How managers can handle employee return-to-office resentment

This story was first published by Digiday sibling WorkLife

Workers overall are unenthused about coming back to in-person work for a variety of reasons, a key one being they feel they’ve lost autonomy and control over their schedules. Now that’s making them resentful.

Those mandated to return to in-person work are more than twice as likely to feel resentment about it than those who are coming back due to strong pressure, according to a BetterUp survey including responses from over 1,000 U.S. based workers who’ve spent significantly more time in the office over the past year. 

Aggrieved workers and frustrated leaders are bringing their concerns to the same people: middle managers.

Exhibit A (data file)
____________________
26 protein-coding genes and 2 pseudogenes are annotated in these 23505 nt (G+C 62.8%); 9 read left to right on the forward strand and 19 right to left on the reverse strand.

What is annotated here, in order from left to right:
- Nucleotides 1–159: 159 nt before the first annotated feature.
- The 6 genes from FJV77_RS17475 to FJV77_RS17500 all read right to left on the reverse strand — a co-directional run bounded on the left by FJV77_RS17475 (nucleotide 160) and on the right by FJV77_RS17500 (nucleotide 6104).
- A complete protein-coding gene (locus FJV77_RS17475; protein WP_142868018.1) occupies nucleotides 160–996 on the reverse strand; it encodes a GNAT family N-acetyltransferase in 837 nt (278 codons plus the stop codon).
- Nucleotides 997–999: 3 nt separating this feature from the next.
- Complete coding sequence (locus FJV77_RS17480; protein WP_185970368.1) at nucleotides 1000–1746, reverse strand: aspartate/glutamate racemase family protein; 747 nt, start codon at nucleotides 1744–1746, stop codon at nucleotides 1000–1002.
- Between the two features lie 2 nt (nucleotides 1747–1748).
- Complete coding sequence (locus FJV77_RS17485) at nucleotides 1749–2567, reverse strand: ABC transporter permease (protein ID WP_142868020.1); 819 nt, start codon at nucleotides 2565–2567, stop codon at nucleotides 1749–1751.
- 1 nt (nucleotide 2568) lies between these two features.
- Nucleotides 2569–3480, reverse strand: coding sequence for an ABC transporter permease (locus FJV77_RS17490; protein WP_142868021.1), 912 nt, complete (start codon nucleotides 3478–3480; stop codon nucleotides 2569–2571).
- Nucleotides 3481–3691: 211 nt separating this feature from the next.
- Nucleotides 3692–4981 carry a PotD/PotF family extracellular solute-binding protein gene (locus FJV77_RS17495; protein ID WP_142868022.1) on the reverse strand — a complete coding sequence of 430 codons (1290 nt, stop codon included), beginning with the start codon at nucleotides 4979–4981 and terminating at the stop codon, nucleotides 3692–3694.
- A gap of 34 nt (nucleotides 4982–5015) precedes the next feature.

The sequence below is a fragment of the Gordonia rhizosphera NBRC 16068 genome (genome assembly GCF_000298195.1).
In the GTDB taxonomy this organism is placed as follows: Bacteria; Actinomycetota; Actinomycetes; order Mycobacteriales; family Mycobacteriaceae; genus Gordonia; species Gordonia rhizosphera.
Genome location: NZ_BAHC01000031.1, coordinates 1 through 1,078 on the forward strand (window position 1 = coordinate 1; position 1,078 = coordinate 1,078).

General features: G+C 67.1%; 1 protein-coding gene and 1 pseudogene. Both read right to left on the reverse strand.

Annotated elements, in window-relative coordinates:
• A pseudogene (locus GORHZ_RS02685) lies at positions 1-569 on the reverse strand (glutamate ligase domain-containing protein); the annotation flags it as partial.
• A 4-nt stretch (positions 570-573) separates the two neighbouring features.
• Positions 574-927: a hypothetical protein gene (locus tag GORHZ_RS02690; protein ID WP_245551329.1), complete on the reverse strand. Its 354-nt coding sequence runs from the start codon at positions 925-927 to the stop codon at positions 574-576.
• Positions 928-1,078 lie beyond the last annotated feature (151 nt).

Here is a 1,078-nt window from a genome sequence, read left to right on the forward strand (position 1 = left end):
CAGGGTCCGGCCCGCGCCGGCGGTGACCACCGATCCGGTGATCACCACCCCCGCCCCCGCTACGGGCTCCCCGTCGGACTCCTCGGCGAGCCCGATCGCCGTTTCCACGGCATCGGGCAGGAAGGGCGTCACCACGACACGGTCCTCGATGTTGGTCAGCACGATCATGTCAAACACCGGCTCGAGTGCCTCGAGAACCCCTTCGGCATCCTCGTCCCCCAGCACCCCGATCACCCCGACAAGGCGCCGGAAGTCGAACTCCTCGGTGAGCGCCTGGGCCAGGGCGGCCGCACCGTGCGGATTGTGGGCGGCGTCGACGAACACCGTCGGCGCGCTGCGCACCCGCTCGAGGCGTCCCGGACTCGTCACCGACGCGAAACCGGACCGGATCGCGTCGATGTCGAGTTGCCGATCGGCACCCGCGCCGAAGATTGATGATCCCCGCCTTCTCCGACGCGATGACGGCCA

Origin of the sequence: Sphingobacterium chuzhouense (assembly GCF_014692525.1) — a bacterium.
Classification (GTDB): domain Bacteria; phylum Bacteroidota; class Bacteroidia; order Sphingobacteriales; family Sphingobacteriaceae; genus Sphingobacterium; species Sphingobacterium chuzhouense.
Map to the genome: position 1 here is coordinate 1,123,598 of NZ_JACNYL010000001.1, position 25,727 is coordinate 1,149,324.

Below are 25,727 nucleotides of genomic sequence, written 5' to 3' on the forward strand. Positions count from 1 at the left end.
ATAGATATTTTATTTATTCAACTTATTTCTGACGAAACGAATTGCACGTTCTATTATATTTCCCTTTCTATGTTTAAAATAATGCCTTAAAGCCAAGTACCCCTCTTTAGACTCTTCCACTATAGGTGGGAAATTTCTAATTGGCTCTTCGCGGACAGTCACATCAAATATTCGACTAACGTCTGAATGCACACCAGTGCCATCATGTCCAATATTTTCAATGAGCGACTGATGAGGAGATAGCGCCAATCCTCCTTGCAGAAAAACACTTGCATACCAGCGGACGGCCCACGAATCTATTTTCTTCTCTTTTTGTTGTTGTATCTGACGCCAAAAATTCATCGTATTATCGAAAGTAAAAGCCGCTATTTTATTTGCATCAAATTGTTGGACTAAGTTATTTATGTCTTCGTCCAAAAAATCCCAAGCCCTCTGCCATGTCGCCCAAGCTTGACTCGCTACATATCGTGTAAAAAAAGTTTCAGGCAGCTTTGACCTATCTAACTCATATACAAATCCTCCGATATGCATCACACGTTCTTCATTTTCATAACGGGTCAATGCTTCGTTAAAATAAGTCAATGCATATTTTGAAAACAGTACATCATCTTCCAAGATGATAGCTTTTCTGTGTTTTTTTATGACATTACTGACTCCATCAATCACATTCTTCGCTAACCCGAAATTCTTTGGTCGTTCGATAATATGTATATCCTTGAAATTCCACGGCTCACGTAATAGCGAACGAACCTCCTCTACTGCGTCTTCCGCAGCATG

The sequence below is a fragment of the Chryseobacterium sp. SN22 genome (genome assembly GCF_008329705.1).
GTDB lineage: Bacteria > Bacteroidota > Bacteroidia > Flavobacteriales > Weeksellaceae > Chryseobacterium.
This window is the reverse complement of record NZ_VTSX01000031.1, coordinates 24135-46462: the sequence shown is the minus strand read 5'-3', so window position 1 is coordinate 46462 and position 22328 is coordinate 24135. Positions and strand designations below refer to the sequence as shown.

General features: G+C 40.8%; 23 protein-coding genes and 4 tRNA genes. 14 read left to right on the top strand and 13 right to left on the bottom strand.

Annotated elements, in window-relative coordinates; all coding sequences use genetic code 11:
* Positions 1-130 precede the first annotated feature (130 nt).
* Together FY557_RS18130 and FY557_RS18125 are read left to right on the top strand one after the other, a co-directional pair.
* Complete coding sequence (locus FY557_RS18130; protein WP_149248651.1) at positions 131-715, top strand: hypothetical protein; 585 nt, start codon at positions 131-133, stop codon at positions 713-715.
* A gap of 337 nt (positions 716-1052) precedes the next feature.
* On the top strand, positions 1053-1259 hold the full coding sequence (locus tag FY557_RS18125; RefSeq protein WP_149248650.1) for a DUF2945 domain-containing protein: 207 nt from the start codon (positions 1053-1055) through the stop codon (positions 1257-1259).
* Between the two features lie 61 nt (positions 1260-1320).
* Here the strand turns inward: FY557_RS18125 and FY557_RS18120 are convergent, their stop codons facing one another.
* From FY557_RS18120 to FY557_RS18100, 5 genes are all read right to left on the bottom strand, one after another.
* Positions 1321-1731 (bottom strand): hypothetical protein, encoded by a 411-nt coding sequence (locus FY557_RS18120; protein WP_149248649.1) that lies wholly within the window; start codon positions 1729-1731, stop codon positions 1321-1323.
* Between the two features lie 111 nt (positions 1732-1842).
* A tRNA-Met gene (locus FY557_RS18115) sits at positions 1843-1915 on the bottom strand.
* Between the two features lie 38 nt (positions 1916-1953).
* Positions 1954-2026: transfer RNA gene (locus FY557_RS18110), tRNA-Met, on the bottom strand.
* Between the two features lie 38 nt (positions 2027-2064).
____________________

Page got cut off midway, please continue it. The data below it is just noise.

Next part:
“The higher ups in the organizations are the ones making the decision, but it falls to middle managers to figure out how to make it all work — how to govern the consequences of those decisions, and how to communicate what those sometimes very unpopular mandates mean,” said Brent Cassell, vp advisory at Gartner.

“Also, we expect them to be on the hook for ensuring the well-being of employees,” Cassell said.

About 20% of people mandated to return don’t trust their manager will act in their best interest, the BetterUp survey found, but managers play probably the most important role in making these transitions work, experts say.

The ongoing issue with returning to in-person work is how companies are deciding exactly what should be done on days spent in-office, and clearly translating those expectations as a justification to employees. That’s another task falling to middle managers, though they can quell some resentment if they effectively work through it.

“It’s all well and good to say my team is going to gather together on Wednesdays, but what exactly are we going to do on Wednesdays?” Cassel said.

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